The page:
Bradford reporter. (Towanda, Pa.) 1844-1884, August 02, 1860, Image 1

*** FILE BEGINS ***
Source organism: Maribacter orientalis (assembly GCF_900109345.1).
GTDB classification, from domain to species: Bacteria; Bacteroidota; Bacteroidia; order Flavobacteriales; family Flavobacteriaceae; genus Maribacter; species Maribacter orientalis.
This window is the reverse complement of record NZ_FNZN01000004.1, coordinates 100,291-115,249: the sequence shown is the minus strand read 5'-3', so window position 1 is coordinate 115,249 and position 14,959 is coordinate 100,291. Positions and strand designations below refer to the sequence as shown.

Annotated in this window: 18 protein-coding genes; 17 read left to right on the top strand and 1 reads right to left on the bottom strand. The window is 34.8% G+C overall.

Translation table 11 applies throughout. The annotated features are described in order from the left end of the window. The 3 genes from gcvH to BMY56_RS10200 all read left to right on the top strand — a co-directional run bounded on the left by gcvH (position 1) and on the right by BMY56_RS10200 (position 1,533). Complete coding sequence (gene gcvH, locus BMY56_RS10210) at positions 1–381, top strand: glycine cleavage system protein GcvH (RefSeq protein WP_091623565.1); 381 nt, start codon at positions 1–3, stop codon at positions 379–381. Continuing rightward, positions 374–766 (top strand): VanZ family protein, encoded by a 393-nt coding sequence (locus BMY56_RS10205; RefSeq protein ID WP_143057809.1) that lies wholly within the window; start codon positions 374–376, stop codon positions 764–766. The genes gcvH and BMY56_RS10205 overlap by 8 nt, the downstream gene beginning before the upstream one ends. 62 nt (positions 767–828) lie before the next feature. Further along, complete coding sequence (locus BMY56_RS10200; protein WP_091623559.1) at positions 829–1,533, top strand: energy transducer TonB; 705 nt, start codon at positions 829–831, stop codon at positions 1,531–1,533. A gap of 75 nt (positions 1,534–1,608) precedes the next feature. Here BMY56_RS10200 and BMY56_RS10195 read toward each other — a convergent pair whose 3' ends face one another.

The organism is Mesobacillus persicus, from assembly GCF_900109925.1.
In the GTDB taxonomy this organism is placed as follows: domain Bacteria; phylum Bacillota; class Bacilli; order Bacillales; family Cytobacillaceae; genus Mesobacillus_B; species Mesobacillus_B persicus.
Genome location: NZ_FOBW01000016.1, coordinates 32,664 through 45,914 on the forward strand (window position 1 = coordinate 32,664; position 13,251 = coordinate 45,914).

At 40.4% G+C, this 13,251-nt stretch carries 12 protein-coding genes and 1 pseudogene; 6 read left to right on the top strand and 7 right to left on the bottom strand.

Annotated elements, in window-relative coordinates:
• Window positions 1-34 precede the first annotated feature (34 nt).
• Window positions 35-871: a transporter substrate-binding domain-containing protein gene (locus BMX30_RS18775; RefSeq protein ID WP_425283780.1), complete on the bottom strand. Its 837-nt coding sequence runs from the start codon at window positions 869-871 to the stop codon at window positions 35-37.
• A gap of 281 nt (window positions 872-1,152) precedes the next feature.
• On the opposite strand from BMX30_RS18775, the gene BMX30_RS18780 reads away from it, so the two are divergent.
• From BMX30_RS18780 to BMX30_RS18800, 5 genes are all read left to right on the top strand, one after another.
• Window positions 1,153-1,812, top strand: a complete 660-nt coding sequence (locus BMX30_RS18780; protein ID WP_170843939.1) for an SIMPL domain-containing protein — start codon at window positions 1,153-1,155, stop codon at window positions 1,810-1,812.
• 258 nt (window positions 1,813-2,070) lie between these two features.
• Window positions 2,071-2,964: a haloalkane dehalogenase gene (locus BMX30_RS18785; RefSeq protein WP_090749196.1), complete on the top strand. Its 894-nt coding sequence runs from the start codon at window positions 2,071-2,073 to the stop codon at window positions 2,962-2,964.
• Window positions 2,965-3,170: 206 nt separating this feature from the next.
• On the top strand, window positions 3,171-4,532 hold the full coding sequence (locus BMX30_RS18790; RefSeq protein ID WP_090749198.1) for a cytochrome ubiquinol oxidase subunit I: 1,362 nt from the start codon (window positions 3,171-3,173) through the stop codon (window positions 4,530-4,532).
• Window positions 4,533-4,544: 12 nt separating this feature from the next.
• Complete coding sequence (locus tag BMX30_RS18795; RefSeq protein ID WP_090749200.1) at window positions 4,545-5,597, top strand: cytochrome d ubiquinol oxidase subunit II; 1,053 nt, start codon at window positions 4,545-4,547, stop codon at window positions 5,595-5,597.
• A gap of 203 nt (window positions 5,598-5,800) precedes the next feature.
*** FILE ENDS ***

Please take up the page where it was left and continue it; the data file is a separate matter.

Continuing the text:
THE BRADFORD REPORTER. OIF. DOLLAR PER AN™ INVARIABLY IN ADVANCE. TOWANDA: Thursday Morning, August 2, 1860. gclftttb Ijoetrn. FACES IN THE FIRE. 1 .vatch the drowsy night expire, And fsnev paints at my desire Her magic pictures in the fire. An island-farm 'mid seas of corn, Swayed by the wandering breath of morn, The happy spot where I was born. The picture faded ; in its place, Amid the glow I seem to trace The shifting semblance ola face. 'Tis now a little childish form, Kod lips for kisses pouted warm. And elf-locks tangled in the storm. 'Tis now a grave and gentle maid, At her own beauty half afraid. Shrinking, yet Willing to be stayed. Tis now a matron with her boys. Dear Centre of domestic joys : 1 seem to hear the merry noise. Oh, time was joung, and life was warm, When first I saw that fairy form, Her dark hair tossirfg in the-storm ; And fast and free those pulses played, When last I met that gentle maid— When last her hand in mine was laid. Those locks of jet are turned to grey, And she is strange and far away. That might have been mine owu to-day That might have been mine own, my dear, Through many and many a happy year, That might have sat beside uie here. Ay, changeless through the changing scene, The ghostly whisperings between The dark refrain of " might have been." The race is o'er I might have run, The deeds are past I slight have done, And sere the wreath I might have won. Sunk is the last taint flickering blaze ; The vision of departed days Is vanished even as I gaze. The pictures with their ruddy light Are changed to dust and ashes white, And I am left alone with night. Pisttllantoas. Lives of Presidential Candidates. L The New York Mercury, under the head of I "Oar Great Biographical Enterprise," thus takes the lives of the different presi di-ntud candidates now before the people for tbeir suffrages. Members of all parties can find something lo laugh at in some of them. LIFE OF ABRAHAM LINCOLN. IJy One icho Knoics Him. [ The subject of our biography was born at Hunker llill on the 4th of July, 1776, and I **s one of the original signers of the precious document which sealed our liberties on that day. We refer to the Declaration of Indepen dence. Ilis father's name was Mr. Lincoln,his mother's Mrs. Lincoln, and if he had any sis ters, they were known as the Misses Lincoln. At the age of two years, young Abraham commenced spliting rails for a living, singing beautiful hyinns while so engaged, and display ing all those noble virtues for which he has since been distinguished. When he was about ten years old, Boston suddenly became the hub , of the universe, and required so much greasing that cleanly people were obliged to move away. The Lincolus went to Illinois, where Abraham became the ablest lawyer iii the State in less than a week, and learned to chew tobacco. His I reputation for eloquence was unparalleled ; and II a> a specimen of his wit, we give the following. A Her flute. On one occasioh Mr. Lincoln was splitting a nil in the parlor of Judge Dougla's residence, when the latter joined him, and thinking to 'aakea good joke about our hero's extreme I leanness, remarked : " Why, Abe, you arc a rail yourself.'' Mr. Lincoln looked up from his work with [ that sublimu glare which has often petrified a i \ world, and gravely responded : Tou, sir, are the reverse of a rail." Douglas immediately grasped his hat and j 'arpet-bag, weut to Washington, and asked the President to explain what Liucoln meant by that. "Why," replied the President, " the reverse ol rail is ra) i S p e |t backwards." Since then, Douglas and Lincoln have been warm friends. The subject of our biography was defeated 'J Mr. Douglas for the United States Senate, 'a 1851, on account of sickness in the family, Th lS S ' nCC ee " k nown as " Honest °'d Abe to the whole country. lie is the a man unflinching integrity, and though he chews °bacco at present, will not choose tho Weed 3r * companion if elected President. ' ' —T'ey author of this biography died immediately after penuing the above work. LIFE OF STEPHEN ARNOI.D DOUGLAS. >y one who knows him since he teas so high. Mr. Douglas was bora at Benniugtoo, Yer ount. ou the 4th of July, 1776, and detnon = rated the utility of squatter sovereignty be • p 1 ?. " e °ff b' s crinoline. His parents t0 a noble Scotch family, and when ,-ff7.° * 6S t* o years old, they emigrated . 13110 Illinois. It was during this jour ' at be gave vent to a remark which has j, ce becomo classical. IJia father asked him ; would have an apple ; and on receiving . answer in the affirmative, made a "split" who''l r re t e P li I a f or y d' v 'ding it joto tiyq pieces exclaimin g suddeu, y tbe whole rhe Union must and shall be preserved." , p Ju' 3 j sentence was immediately tele- LAV 1 J ali the P a P ers in the United States D„ , anada ' and procured the election of Mr. as ° of j lld S e °f go°d whisky =ooo as be arrived iu Illinois. When about PUBLISHED EVERY THURSDAY AT TOWANDA, BRADFORD COUNTY, PA., BY E. O'MEARA GOODRICH. ten years old; he commenced writing for liar-1 pers' Magazine, and fiually contributed a series of humorous articles to the editoral columns of j the Chicago Times. Just before his election j to the Senate last time, an exploit of his gave birth to this Anecdote. While Mr. Douglas and his gigantic oppo nent, Lincoln, were canvassing the State, they agreed to hold a debate at Qtiincy, and allow the people to decide which bad the strongest claim to their votes. The meeting was a large one, and it did not take long for Donglas to j get the better of the argument. Finding the battle going against him, Lincoln drew bis form to his uttermost height, and looking dowß at the short figure of his arrival,said, very pom pously : " Mr. Douglas. I cannot look at yon with- I out thinking of a passage of Scripture." " What is that asked our hero, good hu- ! moredly. " The way of the wicked is short," respond ed Lincoln, and fainted away. The crowd applauded tremendously, and I Douglas was not to be outdone. Waiting un til Lincoln had revived, he quietly said : "And you remind me, Mr. Lincoln, of an other passage." " What is that ?" asked Lincoln. " How long ! O Lord, how long ? "respond ed Douglas. He was elected. Byway of concluding our biography, we srive the following extract from one of Mr. j Douglas' speeches : " * * * Squatter sovereignty gentlemen, [great applause,] is not the right of one man over another man, accorded by the ! Constitution ; hut the right of another man ! over this man,or that man over this man,where man is witling -that man should be his own ! man, independent of every other man. This, gentlemen, is squatter sovereignty, without! i mitigation. [Great enthusiasm.]" LIFE OF JOHN BELL. liy an intimate Acquaintance. The honorable John Bell was born on I Mason and Dixon's land, of rich hut pious , parents, and was noted for his ringing voice. ' f His extreme personal beauty suggested that ! delicious poem, in which the poet asks his frieud Brandon : " DiJ you ever see tlie beautiful Bell, Brandon." lie spent the earlier years of his life on a plantation, acquiring such fine cultivation, that i liis epistolary efforts are regarded with admi ration by the whole world, and no man is con sidered a good scholar who is not familiar with Bell's letters. As Mr. I>c 11 grew to manhood he gradually eschewed all youthful society,and cultivated " oIH " gentlemen exclusively, and ; was noted for his venerable virtues. On one ! occasion, he won the friendship of a tea total society of old maids under the following circum- ; stances : Being asked if he believed the use j of tobacco to be injurious he promptly repli- ! ed : "If tobacco is chewed in a certain way, it will do no harm to any one." " How is that?" asked an antiquated Miss, j "It should be es chewed," returned the emi-1 mer.t statesman. In reference to Mr. Bell's public career,they tell the following A necdotr. As Mr. Bell was going from the Senate chamber to his hotel, after delivering his cele brated speech on the reopening of the slave trade, he was overtaken by a prominent poli | tician from one of the northern States, who saluted him with : ) " I say Bell, that was a good speech of yours ; hut you are always too soleuiu, and your friends have told you so often." " Well," replied the Senator, " how can a Bell help sounding solemn when it is tolled so often ?" Immediately after this the subject of our memoir was seized with a severe fit of sickness yet even that did not quench his spirit. When the doctor asked him how he felt one morn ing, he replied : " Oh, I feel all sound, like any other Bell." If Mr. Bell is elected to stay at home, he will adorn that position, and write for the i Ledger. LIFE OF BRECKINRIDGE. By a Miner. The subject of our story was born ou the l day of his birth, on the Cincinnati platform, I and is chiefly noted for his eloquent silence on all public oftcasions. Being of a fiery disposi tion, the Breckenridge coal was appropriately named after hi in ; and it is a question with us whether he is the more noted as a duelist or a fuelist. We can say little more of him than he was born of southern, but honest parents, and has acquired some fame as an artillerist by his management of the celebrated Buchanan which will be discharged on the 4th of March next. Mr. Breckinridge is rather sharp in conversation, as is proved by the following Anecdote. In the rear of Mr. Breckinridge's private residence is a green sward, on which he is lo cated a pen for hogs. One day, while he was standing by his pen (thenempty) withafriend watching the motions of a hog that was lux uriously rooting the sward just before them, one of the negroes came from the house and filled the trough of the p7g-pen with swill. The hog heard the gush of the swill, and looked wistfully toward the pen, and then back at the place where he had been rooting, as though undecided what to do about it. Finally,how ever, the swill prevailed, and, with a decisive grunt, he trotted toward the pen. Turning to his friend Mr. Breckinridge said : "If that hog could speak, what line of Bul wer's drama of ' liichelieu 'might be appropri ately quote ?" Jhe friend didn't know. " Why," exclaimed Breckinridge," he might truly say : "fhe-pen is mightier than tbe sword." That night the friend died of measles. LIFE OF SAMUEL HOUSTON. By a well known author. Qeneral Samuel Houston was born at San Jacinto, Texas, on the Rb of July, 1716, and i i ' ' " REGARDLESS OF DENUNCIATION FROM ANY QUARTER." | whipped a Mexican baby before he was six mouths old, At the age of three years he ! electrified the universe thus ; Haviug been : taken by bis parents to see a foot-race between two noted Indian runucrs, he turned to his father and asked : " Why is a patron of foot-races like a phil anthropist ?" " I know not, my angel boy," retnrned the venerable Houston. " Because," said Samuel, " he is a friend of human progress." After this,his family compelled him to wear a cold brick on his head : and it is said, that even now, while in Washington, he sometimes carries the same article iu his hat. At the period when Texas ro3e in rebellion against tbe i Mexicans, because the latter kept getting up revolutions among themselves every afternoon, Houston was chosen general of the patriots, and completely defeated the revolvers at San Jacinto. In connection witn this battle, and byway of illustrating General Houston's great precision of speech, they tell an Anecdote. Toward the conclusion of the battle of San Jacinto, a Texas ranger dashed frantically in to a tent where Houston was asleep, and arou sed him with the exclamation of | " General, the day is ours." " Yon illiterate fellow ?" exclaimed the brave old soldier, scowling at tbe frightened man, " why can't you speak properly ? You ; should say, "the day is composed of hours." The abashed ranger muttered sometir.g about being a soldier, and knowing nothing about time ; whereupon Houston again reprimanded him with : " Know nothing about time, you scoundrel, j There is but one time that American soldiers ; know nothing about, and that is fly time." The ranger deserted that night. When General Huston was informed that ' he had not been nominated by the Charleston I : Convention, lie pressed his hunkerehief to his tcardimined eyes, and exclaimed, hurriedly : " 1 accept. Go and tell the people that I 1 accept for their sakes." ! Samuel Houston was unanimously nominat ed for the Presidency by the Washington Monument Convention of this city, and will probably receive vytes in every State except | Texas. The assertion that he should have j been nominated as Vice President of the Doug ! las ticket, on account of his many vices is uu- ! worthy of attention for a moment. ORNAMENTAL WOODS. —Boxwood is becom ing so scarce, that pieces of suitable sizes for | wood engraving cost a considerable price, and ' and even then it cannot be found of sufficient size for large cuts,and consequently blocks are j I made up of small pieces, either glued or screw led together. The blocks thus made are ob- j i jectionable, because two pieces of wood will not always be of the same density or quality, | and, as a result, the engraver cuts irregularly in passing over the joinings, unless it be held ; in very skilful hand ; and the joint docs not ! i always keep perfectly close, consequently iu printing from such a block a white line shows ! across the picture where the joining occurs. To obviate these difficulties, and to lessen the cost, a method has been contrived of making | artificial boxwood, and, indeed, all kinds of : ornamental woods artificially In this process the manufacturer takes some suitable cheap wood—beech, maple pine,or coder,for instance —add having cut it into proper slices, sleeps J it iu a chemical bath to remove the resin,gum, I or other obji ctionable ingredients. He then' dries it until it becomes quite porous, and then j in an exhausted vessel lie fills the pores, b> pre sure, with the serum of bullock's blood, with morine glue, or with any other suitable liquid cement. When in this state of saturation it is submitted to a crushing pressure, by which the woody fibres are brought as close together as they are in the best boxwood,all the cement being driven out except what is barely sufficient to hold the fibres together iu their new posi tion. Each block is then hooped, planed down to an exact type thickness, the surface bleach ed, arid the material is then fit for us. It is stated thut by this process a substance posses sing all the requisite homogeniety, hardness ; and absence of pores, is obtained, uud of any desired size. MANY FACTS IN SMALL COMPASS. —The num ber of languages spoken is 4,064. The num ber of men is about equal to the number of women. The average of human life is 33 years One quarter die before the age of 7 ; half be- j fore the age of 17. To every 1,000 persons, 1 only reached 100 years. To every 100, 6 reach 75 years, and not more than I in 500 j will reach 80 years. There are on the earth 1,000,000,000 of inhabitants. Of tbem 33,- ' 333,333 die every year : 91,824 die every day i 7,780 every hour ; and 60 per minute, or 1 | every second. These losses are about, balhnc- ; ed by an equal number of births. The marri- j ed arc longer lived than the single, nnd above all, those who observe a sober and industrious conduct. Tall men live longer than short ones. Women have iuoro chances of life previous to the age of fifty years than men, but few ever alter. The number of marriages are in the pro portion of 76 to 100. Marriages are more fre quent after the equinoxes—that is, daring the months of June and December. Those born in spring are generally more robust than others Births and deaths are more frequently by night than by day. Number of men capable of bear iug arms is one fourth of the population. A Quakeress, beiug jealous of her hus band, watched his movements, and one morn ing actually discovered the truant hugging and . kissing the pretty servant girl. Broadbrim was not long in discovering tho face of bis wife as she peeped through the half opeudoor, and rising with all the coolness of a general, thus addressed her : " Betsey, thee had better qoit peeping, or thee will cause distnrbauce in the family.'' ADVICE. —The world, my son, is but a large copy-book, and I need not point out to you with what very little wisdom it is ruled. (fbntational gtparfmeut. 86T" Editors of Educational publications to whom this copy of tbe Reporter is 6eut, will please to exchange or return this to the editors of the educational column, C. R. COBURN, OLIVER S. DEAN. The following was received from one of our lice teachers, —we hope to have more. Will the teachers exercise tfieir thinking powers on this and send us ail answer : When from a perfect cube its root is sub stracted, why is the remaiuder a multiple of six ? H. K. [From tbe Educatioual Herald for July ] Elocution aud the Arts of Speech. NUMBER FIVE. In a most interesting work entitled the " Theory and Practice of Teaching," which was published by Mr. David P Page, Princi pal the state normal school at Albany, N. Y., I find tbe following : " Every teacher should be a good reader. Not more than one in every hundred among teachers can be call ed a good reader. To be able to read well implies a quick perception of the meaning, as well as a proper enunciation of the words.— It is a branch but poorly taught, in onr schools. Many of the older pupils get above reading be fore they have learned to read well ; and un fortunately, many of our teachers cannot awaken an interest in the subject, because I very likely they cannot read any better than their scholars. It would be interesting to as certain how large a portion of our youth leave 1 j the schools without acquiring the power readi- : l ly to take the sense of any common paragraph i I which they may attempt to read. lam iu- i i clined to think the number is not small ' " Since writing the above," says Mr. Page in j a foot note, "my eye lias fallen upon the fol 1 lowing, from the second Annual Report of the j Secretary-Aif. the Massachusetts Board of Ed ucation. /$ have devoted, says Mr. Mann, es pecial pains to learn with some degree of nu mercial accuracy, how far the reading in onr ( schools is an exercise of the mind iu thinking I and feeling, and how far it is a barren action of the organs of speech upon the atmosphere. \ ; My information is derived chiefly from the ; written statements of the school committees ' of the different towns, gentlemen who are cer tainly exempt from all temptation to disparage ; the schools they superintend. The result is j i that more than eleven twelfths of ali the chil- ( ' dren in the reading classes in our schools do j not understand the meaning of the words they read ; that they do not master the sense of j their reading lessons ; and that the ideas and feelings intended to be conveyed and excited in the reader's mind by tbe author, still rests in his intention, never having yet reached the : place of their destination. It would hardly seem that the combined efforts of all persons engaged could have accomplished more iu de feating the true objects of reading. How the cause of this deficiency is to be apportioned , among the legal supervisors of the schools, i parents, teachers, authors of text-books, it is j impossible to say ; but surely it is an evil, gratuitous, widely prevalent and threatening j the most alarming consequences." Other testimony equally competent and ! credible might be adduced in confirmation of ! this stateuieut, conceding the neglect into ' i which the study of elocution lias fallen in our I dignified seats of learning and in our public \ | schools. The question then naturally arises, how comes it to pass that so few comparative- \ ly endeavor to cultivate the organs of speech ' that they may become good readers, or to ac-1 quire just action and a graceful mauuer of de- I livery 1 How comes it that so many spend < years of ceaseless toil in laying up stores of erudition to become it may be, acute logicians, misty metaphysicians or profound theologians, i while the art of elocution, by which these ac quisitions can be made available is altogether i neglected. How extraordinary that studeuts will labor so strenuously in the cultivation of their men- i tal powers that they may be prepared to pro- i mote the general interests of society, or more I important still, to instruct mankind in the great concerns of eternity, and yet neglect the i powers of speech and action, such mighty ac- i cessories for securing the attention, and thus i more readily for conveying instruction to the I mind. I It would be easy to show that among the < Greeks and Romans, and other polished na- i tions of antiquity, a very different estimate of I the importance of the arts of speech was es- 1 tiraated. In that imperishable work the In- | stitutes of Oratory, " Quintilian tells ns with i what care and vigilance the children of the wealthy and influential classes were trained to purity and accuracy of pronunciation, and a i graceful ;and decorous deportment, in view of 1 making thcin public speakers. Mothers were i expected to exercise and maintain a constant i supervision in these matters. Cornelia the < mother of the Gracchi, materially contributed 1 to secure the oratorical renown of her son's in i forming with sedulous care their infant speech by precept and example. ] It was regarded as a falso aud pernicious < opinion that teachers of mean capacities or l meaner qualifications might bo employed in i elementary instruction ; for it was rightly I judged that the greatest skill and care were ' requisite in forming the voice and demeanor of their embryo orators, and that vicious habits 1 either of utterance or gesture contracted at i that early period, remained fixed for life or < were only to bo overcome by arduous strug- i g!es long continued. I In teaching children to read, how few arc 1 qualified to correct either natural impediments i of speech or bad habits acquired by imitation j of the defects of others. These impediments < whether arising from defects in the organiza- i tion or from a careless and imperfect use of the voice, such as stammering, lispiug, hurried and < indistinct utterance, druwling, constrained and < offensive tones of voice, the teachers in tbe I primary departments of oqr schools, for th 6 i most part regarded as natural defects which | admit of no remedy or as not coming within I their province ; and thus they shelter their is capacity. It is devoutly to be wished that all the teachers in the primary departments of our ; schools were such as QaintiMan recommends ; such as the wise among the Greeks and Ro mans would approve. But do we not in this respect act in direct contravention of our ac knowledged practical acumeu ? Truly it is to be hoped that Ihe good sense of the community will ere long fully recognise the advantage of employing and competently rewarding teachers trained to form to the ex pression of melody and agreeable intonation, the earliest efforts of the infant voice. Scenes in Sandwich Island—Another Volcano at work. A correspondent of the Alta California gives the following incidents of a visit to the volcano Kilaue—not the celebrated Manna Lon—in the Sandwich Islauds, thirty-six miles from Gilo : Those who have stereotyped ideas of volca noes, as obtained in childhood from picture books and geographies, will be sadly disappoint ed when they come to stared upon the brink of Kilauea. It is unlike any other crater—an anomaly in nature. It is a vast pit iu the midst of a plain—one of nature's great safety valves. It is elevated 4,500 feet above the level of the sea ; arid in approaching it, the ascent is so gradual as to be impercepitible.— It is very remarkable that, during the great eruptions on Mauna Lon, (thirty miies distant) this crater remaiued almost quiescent ; and now that the eruption has about ceased, its action seems to increase every day. So great was our anxiety to descend into I the crater, that the hours of darkness seemed 1 unusually long. Frequently we would get up ; from our bed of fern leaves,and peering through ] the darkness from our doorless huts, watch the ] red fountains of fire bursting up from the chasm below,and breaking in chains of light. A great , lurid mass of cloud hung perpetually over the fiery lake. The wind, blowing literally through | the crater, howled and shrieked in an unearth ly manner Above the voice of the midnight ! blast could be heard occasional explosions,and | distant rumbling sounds like those we heard ! on Mauna Loa, while,during intervals of cessa ! tiou, the surging and splashing of the furious waves in the ever troubled lake could be dis j tinctly heard. Daylight eume at last. A cold rainy, cheerless day dawned upon ns. But ( this could not damp our ardor. After a good ; breakfast, away we started—all hands—leav ing our hut and contents to take care of them selves. Descending the precipitous sides, 011 the southern side of the crater, great caution must be exercised. Reaching the floor, we found it composed of swelling masses of black, brittle lava, of a comparatively recent forma tion. We walked over this, taking the pre caution to carry a good sized stick,with which to test the thickness of the crust. Here and there we met with huge masses of solid rock, many of tbem weighing more than a hundred tons, which had evidently becu thrown from the crater. Within a quarter of a mile of the burning lake is the entrance to a great cave, which my guide says is probably a mile long. We enter ed through a very narrow aperture, around which lay loose heaps of fire-scarred stones.— Lighting our candles, we passed on, exploring in this direction and that, until we had gone perhaps haifa mile, and yet we did not find the end of this remarkable cave. In some place it is narrow, and iu others widens out into vast chambers. In some places we had to crawl where the roof was only two or three feet high, and in others the roof would be ten or twenty feet above our heads. Hanging from this roof, we found some choice specimens of fine black metallic lava,in the shape of stalac tites, whi'e stalagmites of the same material were found on the floor. After being in that dreary chamber three hours, we emerged into the daylight just as our candles were used up. Earthquakes are frequent here, and a slight shock might be sufficient to roll a huge rock against the apertue, and sea! us up hermetical ly in that dark cavern. Suddenly we came to a high bank, and look ing down we beheld the lake of fire beneath us about seventy five feet. This lake is something more than a mile in circumference. There, in full view, were real waves of liquid fire, of a bright red coior, spluttering and sploshing like ocean waves. A little island of hard lava stands in the middle of the lake against the black sides of which the waves of fire dashed with tremendous fury, and breaking on its jag ged cliffs they would cast their red spray high in the air. The sides of this lake are solid walls of red fire,glowing with fearful intensity. We were standing cn the windward bank,with a strong cold wind blowing down, yet the heat was so intense that wo could only look a min ute at a time, and then turn away to catch the refreshing influence of the cool breeze. In ad dition to the hideous roaring and hissing of the lake, we heard, at short intervals,sounds much resembling that of a steamer blowing off steam —only infinitely louder—and ominous grow lings of pent up forces struggling in subterran ean caverns, at which the very earth seemed to tremble. Occasionally, large masses of the cooled lava on the edge of the lake became de tached, and failing into the boiling cauldron were instantly reduced to a liquid state. After a few minutes' silence, disturbed only by an occasional hissing and murmuring, I was soon startled by that awe-inspiring sound of escaping steam. In an instant a faint glim mering of red, like a sheet of lightning shot but from under the overhanging brink where I was standing, and ran across the lake. This was the signal for a change in the whole pro gramme. Immediately the whole lake became of a bright red color, and four fountains burst up in different portions of the lake. My eyes followed these with amazement, as one after another they cast up great quantities of a pure vermillion-colored liquid. These were followed by two others in rapid succession,one of which burst up neaj wher6 I was standing VOL. XXI. —NO. 0. i Running back I cowered nnder the upper banks i and witnessed the grandest pjrotecbnical dis • play of which it is possible to form any collec tion. These six fountains threw up jets from thirty to fifty feet high. The fouutain, from the spray of which 1 so hastily retreated,made large deposits of molten lava on the bank where I had been standing,and when it ceased I pro cured some very good specimens. This red liquid matter, when cool, is a solid, brilliant black substaoce, much resembling pitch. After ; this sublime display, a short period of inacti : vity ensued, as before, and then the waves of r fire commenced to roll and dash against the little island as when we first saw it. . A con , tinual boiling,bubbling,and spluttering is kept up around the edges of this mighty cauldron, : precisely like the boiling of a pot. This crater . has probably been in action, more or less,from time immemorial. Native tradition says that it has probably been burning from the time of i chaos until now. > Every day, for three days, we spent several i hours sitting upon the hank, and watching all i the varied changes and wonderful movements of this lake. Changes are taking place contio • nally. The lower banks are growing and dc ! creasing continually. The work of demolition and reconstruction is always going on. Tho r most wonderful and, to us, mysterious phenom i | enon we witnessed was on the second day of : our visit to the crater. It was noon, and we - were sitting on a high batik at lunch. 1 had turned my face in the direction of the wind,to avoid the intense heat of the lake. I wasstart • : led by a noise like the rushing together of vast. ; bodies of water. The natives jumped up in stantly, and raising an unearthly shout, scamp i ered off in an opposite direction. Turning s 1 toward the lake,l beheld a scene which I shall never forget. I, too, had to ruu off some dis > ' tance to escape the great heat. The wholo surface of the lake was in a state of the wildest • commotion. Wave clashed on wave, and all i was confusion. Tremendous billows of firo i rolled from every side of the lake ; and meet ing i nfierce conlliet around the island in the : center broke with fury over its black sides.— : Then, after reaching again, they rushed to tho i onset once more, with increased force, and, • meeting together, shot up into the air perhaps L one hundred feet—one vast spiral body of red I liquid lava, which finally combed over and fell 1 in graceful spray back into the lake again When things had been res'ored to their usual i order, the surface of the lake seemed to have - fallen at least ten feet. ! SECRET OF GREATNESS.— It was a noble and ' beautiful answer of Victoria that she gave an African Prince, who sent an embass age with costly presents, and asked her in re turn to tell him the secret of England's great ness and England's glory. The beloved Queen j sent him, not the number of her fleet, uot the number of her armies, not the account of her : boundless merchandise, not the details of her inexhaustible wealth ; she did not, like Hezc j kiah, in an evil hour, show the ambassador ' her diamonds and her rich ornaments, but, 1 handing him a beautifully bound copy of tho Bible, she said, " Tell the Prince that this tho ! secret of England's greatness.— British Work j men. BEAFTIFCL EXTRACT.— When the summer of youth is slowly wasting away into the night fall of age, and the shadows of past years ' grow deeper and deeper, as if life were on its close, it is pleasant to look back through the vista of time upon the sorrows and felicities of , earlier years. If we have a home to shelter and hearts to rejoice with us, and friends liavo been gathered together by our firesides, then ■ the rough places of our wayfaring will havo i been worn and smoothed away in the twilight 1 of life, while the sunny spots we have passed through will grow brighter and more beauti ful. Happy indeed are those whose inter course with the world has not changed the ; tone of their holier feeling, or broken those musical chords of the heart, whose vibrations | are so melodious, so touching iu the evening of age- __ ! SHUN AFFECTATION*.— there is nothiug moro beautiful in the young than simplicity of cha ' racter. It is honest f rank and attractive.— llow different is affectation ! The simple uro j always natural. They are at the same timo original. The affected are never natural.— | And as for originality, if they ever had it,they have crushed it out, and hurried it from sight. ; utterly. Be yourself then, young friend ! ANECDOTE OF MATTHEWS. — This celebrated | comedian stepped into an auction room ono ! night on his way home. " Who bids more?" called aloud the anc . tioneer. '* I bid more," cried a voice from the ! far end of the crowd. " And prav, sir, what, do you bid ?" cried the auctioneer in a tone of j contempt. " I bid you good night." said Mat ; thews, and bolted, 'i'lie auction room in a roar that time. ARC.FMF.NT — with fools, passion, vociferation or violence ; with politicans a majority ; with kings, the sword ; with fanatics, dcnnciation ; with men of sense, a sound reason. As the rays of the sun notwithstanding their velocity, injure not the eye by reason of their minuteness, so the attacks of envy, not withstanding their number,ought not to wound our virtue, by reason of their insignificance. Itigr Love is the light of the soul, as the sun is the light of day. teiT" Unsuccessfnl attempts at reform only strengthen despotism ; as he that struggles tightens those cords he does not succeed in breaking. teg- A little boy seeing a drunken man pros trate before the door of a grocery, opened tho door, and pntMng in his head said to the pro prietor, " Se6 here, sir, your sign has fallen down."